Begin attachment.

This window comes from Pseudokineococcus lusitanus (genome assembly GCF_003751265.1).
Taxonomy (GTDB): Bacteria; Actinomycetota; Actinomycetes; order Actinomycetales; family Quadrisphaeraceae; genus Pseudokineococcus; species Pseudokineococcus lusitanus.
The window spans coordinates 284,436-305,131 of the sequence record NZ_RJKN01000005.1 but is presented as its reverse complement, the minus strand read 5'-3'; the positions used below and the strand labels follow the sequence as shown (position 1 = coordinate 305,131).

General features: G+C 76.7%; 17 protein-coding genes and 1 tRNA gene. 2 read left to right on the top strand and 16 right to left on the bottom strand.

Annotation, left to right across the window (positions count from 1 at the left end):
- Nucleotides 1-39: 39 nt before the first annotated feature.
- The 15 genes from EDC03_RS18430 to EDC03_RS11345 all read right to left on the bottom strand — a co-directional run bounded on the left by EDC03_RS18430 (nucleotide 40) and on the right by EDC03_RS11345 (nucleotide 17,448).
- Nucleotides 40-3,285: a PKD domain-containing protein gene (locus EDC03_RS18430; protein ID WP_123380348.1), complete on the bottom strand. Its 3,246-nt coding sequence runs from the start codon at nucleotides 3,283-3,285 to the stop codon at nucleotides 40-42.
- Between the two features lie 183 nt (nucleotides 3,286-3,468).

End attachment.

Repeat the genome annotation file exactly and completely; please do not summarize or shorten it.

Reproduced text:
This window comes from Pseudokineococcus lusitanus (genome assembly GCF_003751265.1).
Taxonomy (GTDB): Bacteria; Actinomycetota; Actinomycetes; order Actinomycetales; family Quadrisphaeraceae; genus Pseudokineococcus; species Pseudokineococcus lusitanus.
The window spans coordinates 284,436-305,131 of the sequence record NZ_RJKN01000005.1 but is presented as its reverse complement, the minus strand read 5'-3'; the positions used below and the strand labels follow the sequence as shown (position 1 = coordinate 305,131).

General features: G+C 76.7%; 17 protein-coding genes and 1 tRNA gene. 2 read left to right on the top strand and 16 right to left on the bottom strand.

Annotation, left to right across the window (positions count from 1 at the left end):
- Nucleotides 1-39: 39 nt before the first annotated feature.
- The 15 genes from EDC03_RS18430 to EDC03_RS11345 all read right to left on the bottom strand — a co-directional run bounded on the left by EDC03_RS18430 (nucleotide 40) and on the right by EDC03_RS11345 (nucleotide 17,448).
- Nucleotides 40-3,285: a PKD domain-containing protein gene (locus EDC03_RS18430; protein ID WP_123380348.1), complete on the bottom strand. Its 3,246-nt coding sequence runs from the start codon at nucleotides 3,283-3,285 to the stop codon at nucleotides 40-42.
- Between the two features lie 183 nt (nucleotides 3,286-3,468).